Sears' Eddie Lampert
Him again? Sears (SHLD) Eddie Lampert is on this list because it would be hard to do a list like this without including him. I included him in 2007, too, even though he was chairman (a hands-on chairman, at that).
This year, however, he formally became CEO and since then the stock has underperformed the S&P 500 and the SPDR retail index -- not that it matters, because his ESL Investments is the largest investor.
The real story is in sales growth trends, which continue to deteriorate. The spin, from Sears, is that it is in the process of transforming itself into a "members centric" model.
Reality: Any way you slice it Sears has been a disaster, and the buck stops with Lampert, regardless of his title. The difference with him and most other poor-performing CEOs -- he's not at risk of losing his job. It's doubtful he would fire himself.
Darden's Clarence Otis
But now, when people talk of Darden, they can't help but focus on its performance, or lack thereof -- performance so unappetizing that activist, Barington Capital, recently issued an 84-page report focused largely on how poorly Darden has done relative to its peers.
Perhaps most hard to stomach: A gut-wrenching decline in same-store sales at Red Lobster and Olive Garden, which account for around three-fourths of revenue. Otis says he's confident that the trend will reverse in fiscal 2014, and maybe it will. The question is whether it can be done profitably considering that operating margins have been been shrinking.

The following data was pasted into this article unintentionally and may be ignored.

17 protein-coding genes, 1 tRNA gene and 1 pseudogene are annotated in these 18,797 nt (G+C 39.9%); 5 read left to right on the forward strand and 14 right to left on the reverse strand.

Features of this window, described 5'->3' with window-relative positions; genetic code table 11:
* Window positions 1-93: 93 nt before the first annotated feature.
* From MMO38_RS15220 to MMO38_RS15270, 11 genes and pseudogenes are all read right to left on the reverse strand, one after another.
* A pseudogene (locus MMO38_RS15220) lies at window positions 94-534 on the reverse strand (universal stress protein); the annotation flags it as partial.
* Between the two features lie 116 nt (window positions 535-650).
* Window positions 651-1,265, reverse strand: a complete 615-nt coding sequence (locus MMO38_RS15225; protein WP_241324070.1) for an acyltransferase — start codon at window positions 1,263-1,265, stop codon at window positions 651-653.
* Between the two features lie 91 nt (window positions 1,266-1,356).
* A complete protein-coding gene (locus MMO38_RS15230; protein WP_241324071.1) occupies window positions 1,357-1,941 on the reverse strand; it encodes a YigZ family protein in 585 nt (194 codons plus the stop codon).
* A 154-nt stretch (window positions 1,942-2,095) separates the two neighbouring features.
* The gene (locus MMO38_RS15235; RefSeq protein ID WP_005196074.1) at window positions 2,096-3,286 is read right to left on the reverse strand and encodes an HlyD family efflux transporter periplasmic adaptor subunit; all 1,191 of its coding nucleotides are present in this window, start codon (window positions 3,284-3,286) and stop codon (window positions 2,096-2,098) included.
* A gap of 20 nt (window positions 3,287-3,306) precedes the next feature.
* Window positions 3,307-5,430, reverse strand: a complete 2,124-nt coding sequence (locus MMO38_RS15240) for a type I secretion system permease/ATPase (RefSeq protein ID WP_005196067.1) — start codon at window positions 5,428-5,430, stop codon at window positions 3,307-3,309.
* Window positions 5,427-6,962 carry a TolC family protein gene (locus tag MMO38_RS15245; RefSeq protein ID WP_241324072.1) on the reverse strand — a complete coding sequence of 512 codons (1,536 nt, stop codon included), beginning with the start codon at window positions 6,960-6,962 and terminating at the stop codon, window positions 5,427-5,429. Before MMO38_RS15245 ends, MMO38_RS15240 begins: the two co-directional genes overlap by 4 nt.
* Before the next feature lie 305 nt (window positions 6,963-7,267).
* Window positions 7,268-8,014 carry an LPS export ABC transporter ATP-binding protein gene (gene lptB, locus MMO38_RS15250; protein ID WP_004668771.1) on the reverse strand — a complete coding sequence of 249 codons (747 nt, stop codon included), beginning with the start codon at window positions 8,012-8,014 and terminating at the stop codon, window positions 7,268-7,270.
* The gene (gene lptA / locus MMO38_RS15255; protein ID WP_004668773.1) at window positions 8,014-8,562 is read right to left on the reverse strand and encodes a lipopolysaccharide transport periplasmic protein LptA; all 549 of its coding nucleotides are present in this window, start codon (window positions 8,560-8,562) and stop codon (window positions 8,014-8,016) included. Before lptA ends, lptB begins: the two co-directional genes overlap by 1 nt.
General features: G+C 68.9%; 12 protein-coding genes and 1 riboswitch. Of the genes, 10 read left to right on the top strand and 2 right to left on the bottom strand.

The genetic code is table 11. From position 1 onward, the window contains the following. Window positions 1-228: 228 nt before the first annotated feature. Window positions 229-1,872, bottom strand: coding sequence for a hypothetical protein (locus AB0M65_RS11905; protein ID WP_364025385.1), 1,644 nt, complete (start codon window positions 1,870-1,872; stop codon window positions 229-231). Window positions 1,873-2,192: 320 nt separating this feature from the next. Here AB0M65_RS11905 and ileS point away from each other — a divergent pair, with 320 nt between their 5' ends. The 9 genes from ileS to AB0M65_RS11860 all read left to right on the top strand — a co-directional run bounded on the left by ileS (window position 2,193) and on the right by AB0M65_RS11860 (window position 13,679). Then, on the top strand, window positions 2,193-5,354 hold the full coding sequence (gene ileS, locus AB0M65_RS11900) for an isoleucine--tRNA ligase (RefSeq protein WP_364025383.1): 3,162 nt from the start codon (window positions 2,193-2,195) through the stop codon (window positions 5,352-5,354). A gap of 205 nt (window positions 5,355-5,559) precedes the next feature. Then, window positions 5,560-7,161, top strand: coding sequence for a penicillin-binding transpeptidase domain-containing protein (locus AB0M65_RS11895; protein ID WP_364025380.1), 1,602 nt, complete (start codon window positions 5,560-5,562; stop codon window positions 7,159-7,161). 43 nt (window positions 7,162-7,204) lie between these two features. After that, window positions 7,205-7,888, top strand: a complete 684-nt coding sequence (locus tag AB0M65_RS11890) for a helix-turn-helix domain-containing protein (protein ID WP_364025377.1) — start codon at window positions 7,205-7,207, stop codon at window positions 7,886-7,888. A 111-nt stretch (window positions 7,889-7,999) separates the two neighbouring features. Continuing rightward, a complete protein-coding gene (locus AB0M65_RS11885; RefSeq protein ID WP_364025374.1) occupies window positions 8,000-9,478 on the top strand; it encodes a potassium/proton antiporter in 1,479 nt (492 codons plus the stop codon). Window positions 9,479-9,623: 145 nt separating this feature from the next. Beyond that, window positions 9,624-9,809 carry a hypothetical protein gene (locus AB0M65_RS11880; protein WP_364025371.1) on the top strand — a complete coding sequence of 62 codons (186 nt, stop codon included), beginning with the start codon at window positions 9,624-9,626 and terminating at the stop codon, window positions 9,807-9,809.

Still, this is a company that recently increased its dividend, for good reason: Investors needed something to keep them from bailing.
Even so, Darden's stock trailed the group and the S&P 500, while net debt on its balance sheet has swelled to $2.6 billion from $2.1 billion a year ago, largely the result of last year's acquisition of the Yard House chain. S&P recently downgraded Darden's debt, saying the Yard House deal "resulted in a steady deterioration in debt protection metrics" while calling Darden's financial policies "relatively aggressive in regards to its continued dividend increases in light of operating challenges."
In the end, the question is whether Otis can keep his job. "He's amazingly tone deaf," says industry consultant John Gordon, of Pacific Management Consulting Group. "He really hasn't been able to grasp the heart and soul of restaurant dynamics and the collection of brands. He's been unable to recognize the slow motion challenges the big brands face. At the same time, he's been unable to deal with historic and cultural Darden issues that should have been snuffed out ages ago. Not versatile. Too slow."
Furthermore, there has been turmoil in the top ranks. There has been a revolving of top execs at Olive Garden and Red Lobster. And earlier this year, when it was announced that Darden President Drew Madsen would leave, the Orlando Sentinel (Darden is based on Orlando) quoted Investment Technology Group analyst Steve West as saying, "At some point, the critical mass is going to catch up to Clarence.... I hear it more and more now from clients -- that's not the one they wanted. It's Clarence they wanted to step down."
After the latest heartburn-sparking quarter, reported Thursday -- including plans to spin off its drowning Red Lobster -- the pressure is likely to increase. You can't help but wonder whether under better management a spinoff of Red Lobster (or some other restructuring) already happened -- or not been necessary.
As one restaurant executive told me, after the spinoff was announced: "Darden has been forced to take these steps to protect the dividend they just increased -- and couldnt afford."